Pubs of Manchester

All pubs within the city centre and beyond.
A history of Manchester's hundreds of lost pubs.

Sunday, 28 February 2010

030. Lass O' Gowrie, Charles Street

Lass O' Gowrie, Charles Street, 2010. (c) Pubs of Manchester.

A gem of a pub situated right on the boundary of our proposed pub crawl. The pub can be found on Charles st, which is the road next to the (soon to be defunct) BBC building on Oxford Road. The pub itself always has a good selection of real ales on, in fact there were seven on our visit yesterday including the excellent Betty's Brew and Fog on The Tyne - all are well kept and fairly reasonably priced at £2.25-£2.50 a pint, given its location. It was £2.70 for the fine Wren's Nest session ale on another visit. The pub at one time used to also brew its own beer on site, and whilst this has now ceased, the machinery is still preserved below in the cellar and used to be viewable through windows in the floor, but sadly these have been now boarded over. It was a Threlfalls house in the past as the distinctive tiling suggests, as seen in 1957, 1959 and in the '70s. As you can see not much has changed to the Lass over the last half century except for the ever-changing sign on the corner, which has stated "Fine ales traditionally brewed on the premises" and "World famous Lass O' Gowrie Manchester's original brew house" in the last few decades:

Lass O' Gowrie, Charles Street, 1990 & '00s. (c) deltrems at flickr & Scottyweb.

In the late 1800s, this part of Manchester was known as Little Ireland, due in the main to the large numbers of Irish immigrant workers living there. The area was home to extreme poverty and terrible hardship and quickly came to be synonymous with all the evils of squalor and unregulated industrialisation for which Manchester had by then become notorious for. It was in this charnel house of blood, sweat, tears and tragedy that the pub we know as the Lass O' Gowrie today was born. Legend has it that the original landlord of the pub was not an Irishman, but a proud, homesick Scotsman who named the pub in honour of his favourite poem - The Lass O' Gowrie by the celebrated Scottish poet Lady Carolina Nairne [1].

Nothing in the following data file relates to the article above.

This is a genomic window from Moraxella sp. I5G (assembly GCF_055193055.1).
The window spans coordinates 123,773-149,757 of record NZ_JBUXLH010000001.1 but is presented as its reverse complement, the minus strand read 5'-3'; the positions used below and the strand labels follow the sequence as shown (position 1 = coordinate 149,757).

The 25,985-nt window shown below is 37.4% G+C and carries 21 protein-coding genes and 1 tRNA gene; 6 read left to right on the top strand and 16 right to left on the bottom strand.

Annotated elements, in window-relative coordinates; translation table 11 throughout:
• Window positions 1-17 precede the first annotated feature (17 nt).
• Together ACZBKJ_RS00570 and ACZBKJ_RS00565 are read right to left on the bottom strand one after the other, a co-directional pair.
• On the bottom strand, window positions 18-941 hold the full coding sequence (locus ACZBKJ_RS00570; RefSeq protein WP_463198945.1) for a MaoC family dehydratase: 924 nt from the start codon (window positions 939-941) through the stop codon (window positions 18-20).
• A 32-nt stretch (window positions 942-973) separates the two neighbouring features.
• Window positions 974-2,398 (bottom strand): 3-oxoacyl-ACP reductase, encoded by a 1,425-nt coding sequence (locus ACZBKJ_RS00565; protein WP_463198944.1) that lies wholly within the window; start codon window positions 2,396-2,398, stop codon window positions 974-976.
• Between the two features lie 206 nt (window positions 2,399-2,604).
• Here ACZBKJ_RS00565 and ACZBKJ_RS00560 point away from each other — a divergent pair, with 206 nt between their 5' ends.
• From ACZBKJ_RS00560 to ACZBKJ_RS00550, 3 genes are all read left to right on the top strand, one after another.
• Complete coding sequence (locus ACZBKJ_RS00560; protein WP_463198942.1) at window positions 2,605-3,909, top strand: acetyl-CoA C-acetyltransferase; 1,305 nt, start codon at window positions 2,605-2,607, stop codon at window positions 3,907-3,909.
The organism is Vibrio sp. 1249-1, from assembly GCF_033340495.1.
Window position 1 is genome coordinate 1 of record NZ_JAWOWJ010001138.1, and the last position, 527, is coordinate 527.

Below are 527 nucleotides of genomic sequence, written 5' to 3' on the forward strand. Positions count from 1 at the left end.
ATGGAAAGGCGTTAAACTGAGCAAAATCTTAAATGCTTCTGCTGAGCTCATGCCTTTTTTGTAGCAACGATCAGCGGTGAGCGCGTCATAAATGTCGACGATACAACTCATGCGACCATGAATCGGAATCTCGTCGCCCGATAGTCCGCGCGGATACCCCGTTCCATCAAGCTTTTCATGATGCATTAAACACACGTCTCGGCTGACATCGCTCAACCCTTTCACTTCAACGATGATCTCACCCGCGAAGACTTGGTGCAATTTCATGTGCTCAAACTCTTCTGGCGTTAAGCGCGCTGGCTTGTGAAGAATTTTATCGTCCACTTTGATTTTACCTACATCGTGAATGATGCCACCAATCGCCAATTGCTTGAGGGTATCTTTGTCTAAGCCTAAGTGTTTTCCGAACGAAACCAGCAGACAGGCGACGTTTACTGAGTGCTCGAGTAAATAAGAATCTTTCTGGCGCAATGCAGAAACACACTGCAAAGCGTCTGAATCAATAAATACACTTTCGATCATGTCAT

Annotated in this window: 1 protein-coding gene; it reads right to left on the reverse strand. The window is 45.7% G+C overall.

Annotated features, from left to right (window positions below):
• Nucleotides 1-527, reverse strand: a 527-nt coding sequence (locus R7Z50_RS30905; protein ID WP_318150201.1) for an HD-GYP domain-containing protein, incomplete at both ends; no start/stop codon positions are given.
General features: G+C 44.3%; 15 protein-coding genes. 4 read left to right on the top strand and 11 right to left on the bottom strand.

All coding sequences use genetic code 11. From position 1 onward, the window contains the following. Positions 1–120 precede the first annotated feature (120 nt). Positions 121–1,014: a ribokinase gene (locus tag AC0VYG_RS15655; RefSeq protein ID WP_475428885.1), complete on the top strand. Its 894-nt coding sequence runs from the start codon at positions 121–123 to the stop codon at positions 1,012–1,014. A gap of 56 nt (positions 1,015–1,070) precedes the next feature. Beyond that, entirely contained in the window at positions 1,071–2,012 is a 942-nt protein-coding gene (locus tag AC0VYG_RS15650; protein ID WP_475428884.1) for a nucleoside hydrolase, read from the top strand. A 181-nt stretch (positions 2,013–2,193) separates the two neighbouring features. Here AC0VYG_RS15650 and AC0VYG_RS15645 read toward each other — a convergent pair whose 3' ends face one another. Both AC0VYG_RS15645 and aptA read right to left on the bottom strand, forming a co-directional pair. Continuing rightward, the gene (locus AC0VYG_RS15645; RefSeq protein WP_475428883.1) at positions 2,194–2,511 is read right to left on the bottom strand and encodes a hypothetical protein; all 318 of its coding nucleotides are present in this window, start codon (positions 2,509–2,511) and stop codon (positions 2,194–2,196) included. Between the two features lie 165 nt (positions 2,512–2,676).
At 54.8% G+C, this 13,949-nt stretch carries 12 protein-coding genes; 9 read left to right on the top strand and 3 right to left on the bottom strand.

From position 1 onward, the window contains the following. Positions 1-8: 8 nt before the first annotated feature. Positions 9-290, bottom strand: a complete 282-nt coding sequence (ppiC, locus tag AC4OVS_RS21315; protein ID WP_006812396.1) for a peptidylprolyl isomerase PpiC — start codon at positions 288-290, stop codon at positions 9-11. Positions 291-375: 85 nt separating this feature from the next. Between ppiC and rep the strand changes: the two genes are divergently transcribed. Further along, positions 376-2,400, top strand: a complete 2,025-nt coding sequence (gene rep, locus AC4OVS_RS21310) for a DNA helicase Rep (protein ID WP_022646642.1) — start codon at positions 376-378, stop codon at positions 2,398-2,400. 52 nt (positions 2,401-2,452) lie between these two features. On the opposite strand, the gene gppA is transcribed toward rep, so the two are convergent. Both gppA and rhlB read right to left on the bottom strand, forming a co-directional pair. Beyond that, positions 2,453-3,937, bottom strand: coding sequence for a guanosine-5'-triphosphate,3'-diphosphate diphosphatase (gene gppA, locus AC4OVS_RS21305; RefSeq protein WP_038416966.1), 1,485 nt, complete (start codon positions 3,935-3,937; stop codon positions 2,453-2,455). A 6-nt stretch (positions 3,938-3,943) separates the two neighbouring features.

Lass O' Gowrie, Charles Street, 2009. (c) Sibi at flickr.

An odd sign on the River Medlock side of the pub states that "Here was the site of Manchester's pissotiére, retained for posterity, last used AD 1896." A pissotiére is, as you can guess, an outdoor urinal! Also note the Hogshead sign which has recently been painted over - most likely a reference to the hogshead unit of ale, which is 54 gallons (other units feature in Manchester pubs past & present - firkin, tun), rather than the name of this or another pub.

Lass O' Gowrie, Charles Street, 2007. (c) markydeedrop at skyscrapercity.

All live matches are also shown here, and literally all sports. There is also a nice little beer garden converted on the side of the building, but this gets a bit whiffy in summer as it sits over the heavily polluted River Medlock. Also a quirk, there are half a dozen table-top arcade games for back in the day gamers such as Scramble, Donkey Kong etc. and these are also all free. This place is now run by a former regular who snapped it up a few years ago after the pub lost popularity. Well he's certainly turned it around, and is one of the finest and therefore busiest alehouses in town - worth searching out the Lass if you haven't been before.

Lass O' Gowrie, Charles Street, 2009. (c) deltrems at flickr.

The Lass deservedly won Best Pub Award at the Manchester Food & Drink Awards 2009 as you can read about below:

Lass O'Gowrie story. (c) SSM CAMRA Opening Times Dec 2009.

Lass O'Gowrie advert. (c). SSM CAMRA Opening Times Dec 2009.


  1. Was a fantastic pub on reopening in 1983 (?) under the management of Joe amiable scouser who was a real old school landlord. Kept a great pint (as said, brewed on the premises) and a spotless pub.
    It lost a lot when he left in early to mid 90's and for us never been as good since.....pretty scruffy nowadays and beer is hit and miss.....

  2. Been totally cleaned up and reopened under Greene King Brewery's wing this year .... and back to it's best since Joe Flynn's days (as posted above) Hope they can keep up the standards, and survive the loss of the BBC next door ...

  3. As the 'Singing Postmen' in the 80's we were going to the BBC Radio round the corner on Oxford Road to be interviewed for the Norman Prince show and sing a song, so we said it's bound to be recorded we'll go into the Lass O'Gowrie for a pint which turned into a few pints, went round to the BBC with ukelele, guitar, and snare drum and the producer came out and said yes Norman will have a chat and then you play Live ! Sang 'The Auctioneer' best we ever played it !!

    ..... Cheers !!!